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Alexandra Morosco reflects on Limestone: Keeper of the ancestors

Indiana Limestone Fish Fountain, 2015. My commission entailed enlarging an existing 19th century English fountain. The original was a 14" high plaster cast. My version is 36" high and was drilled through the center to accommodate plumbing to an upper basin, as well as three mouth spouts. The entire fountain is 6’ high and is in a Napa Valley, California private estate.Welcome to the Limestone family! Meeting the Limestone family is a lot like meeting The Johnson’s or the Smith’s; you can open any phone book and there are pages of them, but if you were to enter into their homes you would find they are vastly different, have totally different styles and personalities. Some are hard and brittle, some are soft spoken, and delightful to work with.


In the geologic family tree, The Oolitic Limestone’s are the most consistent in color and structure. In the U.S you will find soft gentle southerner’s from Texas, like Leuders or Cream or Pearl. As you travel north through the limestone belt of the country, the colors get a little warmer, such as Kansas limestone which makes up the layers of the golden plains. Indiana limestone holds the reigning name for limestone that serves all sculptors, architects, and masons. Who could not love this well-behaved, diplomatic stone? You will also find excellent examples in England and France, such as Bath limestone in England.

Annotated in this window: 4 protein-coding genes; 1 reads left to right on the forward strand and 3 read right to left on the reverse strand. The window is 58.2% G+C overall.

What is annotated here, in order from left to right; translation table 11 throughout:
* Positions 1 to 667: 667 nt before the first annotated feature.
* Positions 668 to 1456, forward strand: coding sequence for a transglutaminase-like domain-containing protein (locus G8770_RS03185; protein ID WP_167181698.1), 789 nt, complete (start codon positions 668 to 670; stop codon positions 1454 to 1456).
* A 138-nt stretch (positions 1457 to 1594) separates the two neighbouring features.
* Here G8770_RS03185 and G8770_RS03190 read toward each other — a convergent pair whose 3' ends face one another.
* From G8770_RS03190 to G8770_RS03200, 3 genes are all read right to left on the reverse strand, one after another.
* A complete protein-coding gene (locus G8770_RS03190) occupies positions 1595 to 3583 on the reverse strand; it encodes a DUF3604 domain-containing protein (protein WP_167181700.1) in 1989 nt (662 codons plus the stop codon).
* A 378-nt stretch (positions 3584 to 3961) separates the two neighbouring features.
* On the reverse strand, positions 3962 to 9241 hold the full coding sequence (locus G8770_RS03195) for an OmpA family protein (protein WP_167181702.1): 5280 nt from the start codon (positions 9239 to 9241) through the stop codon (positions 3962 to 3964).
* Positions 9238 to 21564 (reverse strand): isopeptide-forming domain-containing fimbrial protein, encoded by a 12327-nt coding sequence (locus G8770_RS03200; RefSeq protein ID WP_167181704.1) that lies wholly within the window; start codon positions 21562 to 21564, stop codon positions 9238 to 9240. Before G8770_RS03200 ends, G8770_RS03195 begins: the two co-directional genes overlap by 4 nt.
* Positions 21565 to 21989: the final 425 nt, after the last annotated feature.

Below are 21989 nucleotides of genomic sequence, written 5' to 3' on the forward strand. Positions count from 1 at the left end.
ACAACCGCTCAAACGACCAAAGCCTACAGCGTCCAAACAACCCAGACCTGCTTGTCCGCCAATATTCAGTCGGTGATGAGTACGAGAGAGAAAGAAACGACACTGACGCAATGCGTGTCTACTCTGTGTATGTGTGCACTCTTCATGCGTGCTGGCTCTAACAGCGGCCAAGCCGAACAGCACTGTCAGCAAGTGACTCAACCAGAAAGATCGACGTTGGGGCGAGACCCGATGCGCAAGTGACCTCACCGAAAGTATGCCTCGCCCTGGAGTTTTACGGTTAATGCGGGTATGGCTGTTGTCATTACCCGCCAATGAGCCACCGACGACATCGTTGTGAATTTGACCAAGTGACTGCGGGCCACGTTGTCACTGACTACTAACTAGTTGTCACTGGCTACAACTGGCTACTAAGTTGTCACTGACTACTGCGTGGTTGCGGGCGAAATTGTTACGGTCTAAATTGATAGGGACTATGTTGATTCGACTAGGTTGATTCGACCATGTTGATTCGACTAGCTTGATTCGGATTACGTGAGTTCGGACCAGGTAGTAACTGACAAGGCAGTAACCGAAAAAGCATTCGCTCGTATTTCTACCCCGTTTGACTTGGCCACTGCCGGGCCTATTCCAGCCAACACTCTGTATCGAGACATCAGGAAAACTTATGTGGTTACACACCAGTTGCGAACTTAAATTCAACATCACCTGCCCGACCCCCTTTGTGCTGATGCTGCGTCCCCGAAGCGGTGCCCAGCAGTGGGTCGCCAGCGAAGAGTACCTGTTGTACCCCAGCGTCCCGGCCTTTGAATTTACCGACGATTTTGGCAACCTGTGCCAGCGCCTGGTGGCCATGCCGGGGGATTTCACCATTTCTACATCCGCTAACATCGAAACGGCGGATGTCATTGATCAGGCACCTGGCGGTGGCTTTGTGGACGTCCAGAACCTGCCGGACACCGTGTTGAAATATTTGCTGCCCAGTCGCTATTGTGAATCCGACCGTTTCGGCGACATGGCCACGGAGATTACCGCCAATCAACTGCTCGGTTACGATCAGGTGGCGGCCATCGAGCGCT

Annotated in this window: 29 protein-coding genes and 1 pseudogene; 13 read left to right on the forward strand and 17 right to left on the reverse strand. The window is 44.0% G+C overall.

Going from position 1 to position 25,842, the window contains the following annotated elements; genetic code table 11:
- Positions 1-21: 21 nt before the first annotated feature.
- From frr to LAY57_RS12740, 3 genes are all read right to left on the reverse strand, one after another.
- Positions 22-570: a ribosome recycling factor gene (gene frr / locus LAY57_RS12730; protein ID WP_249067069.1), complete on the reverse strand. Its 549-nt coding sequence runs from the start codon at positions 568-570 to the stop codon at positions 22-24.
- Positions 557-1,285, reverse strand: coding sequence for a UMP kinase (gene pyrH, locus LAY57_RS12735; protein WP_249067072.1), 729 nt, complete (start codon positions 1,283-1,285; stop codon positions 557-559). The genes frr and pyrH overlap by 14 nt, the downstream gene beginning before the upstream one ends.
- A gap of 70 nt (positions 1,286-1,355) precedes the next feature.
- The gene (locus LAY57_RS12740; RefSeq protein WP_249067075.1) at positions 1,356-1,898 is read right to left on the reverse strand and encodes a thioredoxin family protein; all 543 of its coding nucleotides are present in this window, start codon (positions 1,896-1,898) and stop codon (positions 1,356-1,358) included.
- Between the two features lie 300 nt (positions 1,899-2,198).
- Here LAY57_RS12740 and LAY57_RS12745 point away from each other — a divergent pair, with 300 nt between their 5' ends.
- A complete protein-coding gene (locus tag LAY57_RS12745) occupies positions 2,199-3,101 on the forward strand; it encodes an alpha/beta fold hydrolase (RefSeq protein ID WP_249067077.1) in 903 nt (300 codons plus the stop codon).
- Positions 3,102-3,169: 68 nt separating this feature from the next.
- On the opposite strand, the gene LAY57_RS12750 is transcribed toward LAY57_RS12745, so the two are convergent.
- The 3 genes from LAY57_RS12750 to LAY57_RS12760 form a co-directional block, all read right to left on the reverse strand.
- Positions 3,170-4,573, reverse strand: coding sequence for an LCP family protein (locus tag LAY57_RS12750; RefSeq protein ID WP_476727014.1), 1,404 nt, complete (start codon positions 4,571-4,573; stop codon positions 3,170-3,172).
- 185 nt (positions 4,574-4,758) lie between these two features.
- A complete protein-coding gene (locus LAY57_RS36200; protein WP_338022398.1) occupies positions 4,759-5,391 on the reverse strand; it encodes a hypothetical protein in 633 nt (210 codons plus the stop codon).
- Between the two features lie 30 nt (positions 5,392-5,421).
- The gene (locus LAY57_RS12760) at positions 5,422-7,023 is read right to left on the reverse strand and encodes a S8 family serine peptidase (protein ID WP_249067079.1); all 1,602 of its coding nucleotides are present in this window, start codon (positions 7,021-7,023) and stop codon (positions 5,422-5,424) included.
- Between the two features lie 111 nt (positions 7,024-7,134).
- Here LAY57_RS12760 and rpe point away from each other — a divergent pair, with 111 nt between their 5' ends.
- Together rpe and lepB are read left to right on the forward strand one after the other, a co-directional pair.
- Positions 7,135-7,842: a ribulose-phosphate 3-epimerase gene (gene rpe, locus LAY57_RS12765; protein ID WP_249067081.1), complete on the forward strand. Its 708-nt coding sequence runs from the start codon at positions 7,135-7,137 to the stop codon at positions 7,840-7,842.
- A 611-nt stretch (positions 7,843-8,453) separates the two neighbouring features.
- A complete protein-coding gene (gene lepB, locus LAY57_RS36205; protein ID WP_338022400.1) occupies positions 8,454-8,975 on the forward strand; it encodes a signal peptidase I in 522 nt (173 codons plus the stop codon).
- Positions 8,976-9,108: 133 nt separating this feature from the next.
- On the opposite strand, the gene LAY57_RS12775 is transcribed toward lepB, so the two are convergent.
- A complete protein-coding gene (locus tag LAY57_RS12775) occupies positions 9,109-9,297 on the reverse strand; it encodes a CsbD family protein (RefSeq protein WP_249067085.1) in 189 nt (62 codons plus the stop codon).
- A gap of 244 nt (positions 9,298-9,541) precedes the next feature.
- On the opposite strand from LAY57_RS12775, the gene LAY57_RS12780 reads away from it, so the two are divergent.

Oolitic limestone is easily hand carved with steel or very fine carbide chisels, steel files and sanding is only needed to about 80 or 120 grit. Other hard limestone, such as Oklahoma, New Mexico, Canadian, Belgian Bleu or Black Irish are very dense and hard, and often come in a wider variety of colors and need heavier carbide chisels. Diamonds for cutting and polishing never hurt the cause, but if you are a glutton for hard work - most can be carved by hand.

Limestone will generally not reveal swirly lollipop colors and bubblegum flavors, but it allows the dance of light to show off what your hand brings to the surface of the stone. It allows the purity of your form, texture and line to speak. It is said that poetry makes for strong language in its brevity of words. With less pattern-chatter, I find limestone a lot like poetry; it demands the lines and form of the sculpture to hold your attention, not the color and pattern, which I feel are more akin to music & dance.

I also appreciate the metaphor of limestone’s ancestral lineage of stone. Before she was a stone, she was fish - millions of fish. She was plankton and algae. She was clam and snail and oyster. Millions of years of natural history layered in a silty time-bed tell the story. Everything that ever lived, fought, birthed, foraged and died live in that stone. Before borders and boundaries and before tribes quarreled, there were burgeoning quarries beneath the surface of the earth’s thin layer of soil. Yes, Terra Firma has many families that make up its content, but Limestone is the family that holds the history of the living. She is the Keeper of the Ancestors in a geological catalog set in stone, just as we as sculptors are the keepers of stories of our time and culture, set in stone.